Wednesday 13 June 2007


Today has been hot and humid but with the prospect of rain and thunder this evening. So it seemed sensible to try to get the grass cut before the storms. Which I did, at least at the front of the house, the back garden and the lane edges will have to wait until another day. Finished just before it started to rain.

As a reward I sat with my dinner in front of the computer and spied this cheeky bugger out of the window. He seems completely unafraid which is perilous given the hunting cat in the vicinity and did a circuit around the yard twice. Unfortunately my camera had a flat battery and a full card, always the way but this isn't too bad a shot.


I thought hares were only supposed to be mad in March.

Tuesday 12 June 2007

Money, headache, tiques

My excuse for doing next to nothing today is a sick headache, the sort that could easily be called a migraine and force me to go back to bed. I'm trying desperately hard to work out what might have brought it on - too much time in front of the computer seems the most likely culprit, so here I am again. In my defence, the weather has reverted to not very nice at all and it's bloody cold.


Anyway, a consultation with Paul about the financial basis of my existence here has revealed that funds are running low. I need to find a way to make some money and make it fast - the sum doesn't need to be all that great, just a few hundred euros a month would pay my bills and stop the rot. So what shall I do?

Recent interactions with the local Brit population reveal that few of them are able to get work of any sort, most hoping to earn pin money through craft ventures like greetings card production or one or two turning to estate agency or other services for expats. Employment in the French sector is hard enough for the French to get it seems and without fluency in the language even being considered for any employment is probably a non-starter.

The longer term plans do include offering B&B and Gites where we hope to have an edge in a competitive market by reference to our USP but those ambitions are on hold until the money comes in from Ireland and the necessary works can be completed. What I need in the meantime is the equivalent of temp work and it looks as if I may have to return to the UK to acquire it. If you do happen to be a French employer looking for casual labour from an IT literate, educated Brit living in Normandy do give me a call. Please.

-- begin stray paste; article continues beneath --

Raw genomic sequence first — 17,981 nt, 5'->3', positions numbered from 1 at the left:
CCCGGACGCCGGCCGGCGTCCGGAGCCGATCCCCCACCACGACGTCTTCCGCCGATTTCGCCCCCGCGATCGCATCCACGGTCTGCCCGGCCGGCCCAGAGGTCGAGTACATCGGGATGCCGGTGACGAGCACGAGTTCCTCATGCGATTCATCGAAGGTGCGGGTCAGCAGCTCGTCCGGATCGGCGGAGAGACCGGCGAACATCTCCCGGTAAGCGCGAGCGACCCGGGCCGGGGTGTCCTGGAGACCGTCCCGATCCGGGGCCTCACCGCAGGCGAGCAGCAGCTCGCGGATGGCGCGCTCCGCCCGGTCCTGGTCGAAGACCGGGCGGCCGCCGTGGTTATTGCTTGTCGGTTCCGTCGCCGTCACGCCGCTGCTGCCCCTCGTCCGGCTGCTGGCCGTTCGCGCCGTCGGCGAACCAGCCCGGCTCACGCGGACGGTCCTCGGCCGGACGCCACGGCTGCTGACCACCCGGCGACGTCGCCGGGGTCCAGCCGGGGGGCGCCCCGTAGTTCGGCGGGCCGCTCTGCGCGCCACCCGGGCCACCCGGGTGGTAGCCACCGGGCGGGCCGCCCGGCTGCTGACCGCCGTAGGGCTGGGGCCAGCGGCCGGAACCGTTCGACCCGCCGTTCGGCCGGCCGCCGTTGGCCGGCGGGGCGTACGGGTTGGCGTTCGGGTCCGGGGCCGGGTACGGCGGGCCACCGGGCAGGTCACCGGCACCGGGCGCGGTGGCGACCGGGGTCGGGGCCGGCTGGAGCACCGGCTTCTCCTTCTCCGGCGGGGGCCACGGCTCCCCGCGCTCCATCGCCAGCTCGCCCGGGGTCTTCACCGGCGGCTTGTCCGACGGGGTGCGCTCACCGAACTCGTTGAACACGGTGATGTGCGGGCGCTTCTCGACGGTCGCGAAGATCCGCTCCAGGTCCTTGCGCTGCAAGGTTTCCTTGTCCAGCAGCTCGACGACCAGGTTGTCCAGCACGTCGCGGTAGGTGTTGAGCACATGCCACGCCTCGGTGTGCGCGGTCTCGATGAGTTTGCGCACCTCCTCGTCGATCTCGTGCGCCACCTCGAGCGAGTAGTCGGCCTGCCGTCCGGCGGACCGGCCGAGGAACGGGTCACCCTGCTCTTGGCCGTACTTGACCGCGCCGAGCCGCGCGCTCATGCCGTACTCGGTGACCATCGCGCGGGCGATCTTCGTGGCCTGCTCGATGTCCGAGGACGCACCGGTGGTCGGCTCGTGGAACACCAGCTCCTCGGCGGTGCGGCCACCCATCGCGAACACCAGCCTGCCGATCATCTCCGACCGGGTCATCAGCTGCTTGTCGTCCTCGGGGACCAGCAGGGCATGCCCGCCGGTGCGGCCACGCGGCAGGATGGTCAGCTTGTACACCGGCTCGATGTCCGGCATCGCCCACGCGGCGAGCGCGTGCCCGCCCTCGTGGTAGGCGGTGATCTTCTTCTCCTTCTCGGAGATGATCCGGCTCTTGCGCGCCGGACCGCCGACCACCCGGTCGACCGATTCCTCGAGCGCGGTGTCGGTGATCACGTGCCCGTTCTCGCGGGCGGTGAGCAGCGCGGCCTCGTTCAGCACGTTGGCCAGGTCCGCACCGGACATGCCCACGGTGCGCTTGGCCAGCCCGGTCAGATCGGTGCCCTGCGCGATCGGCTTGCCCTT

Apologies for the quality of this candid shot, I was using my phone and expecting momentarily to be escorted from the premises for bringing the shop into disrepute.

And so to tiques. The BBC, bless 'em, are running a report today about ticks and the increase of Lyme disease. This is old news to me, but I have had, counts on fingers, more than five tiques bites in the time I've been here and I do sometimes worry about it. I pulled another of the little buggers off me this morning. The cat suffers worse than I do but for him there is a treatment that I can apply every three weeks or so that kills the things as they attach. Why isn't there something like this for humans?

Sunday 10 June 2007

Holiday Weekend

No, it wasn't a holiday for anyone else, just a long awaited visit by Paul which gave everything a festive air. And the sun came out again, which is always welcome.


We didn't get all that much done, too busy having fun but we did have a huge celebration dinner that you can read about here and took a first harvest from the potato patch. These are the results.


The whites are a variety called Swift, a recommended first early and the reds; Stroma, usually described as a second early but we've found it just as fast as Swift. Each bowl represents the crop from two plants, tiny amounts perhaps but the seed tubers were only planted about eight weeks ago. We will harvest them successionally which will allow the later plants to bulk up but there is no point in leaving earlies in the ground too long, their value is in their speed to commence the new potato season.

The later varieties are also growing well, the Ambo is in flower and the Ratte and Winston have made strong plants. We did find one diseased plant of Ratte which has been removed and as a precaution we have sprayed with Bordeaux mixture, still just allowable as an organic remedy, to discourage blight and mildew.

That still left time for a walk in the forest, where that beautiful foxglove and its friends were in full bloom.

Thursday 7 June 2007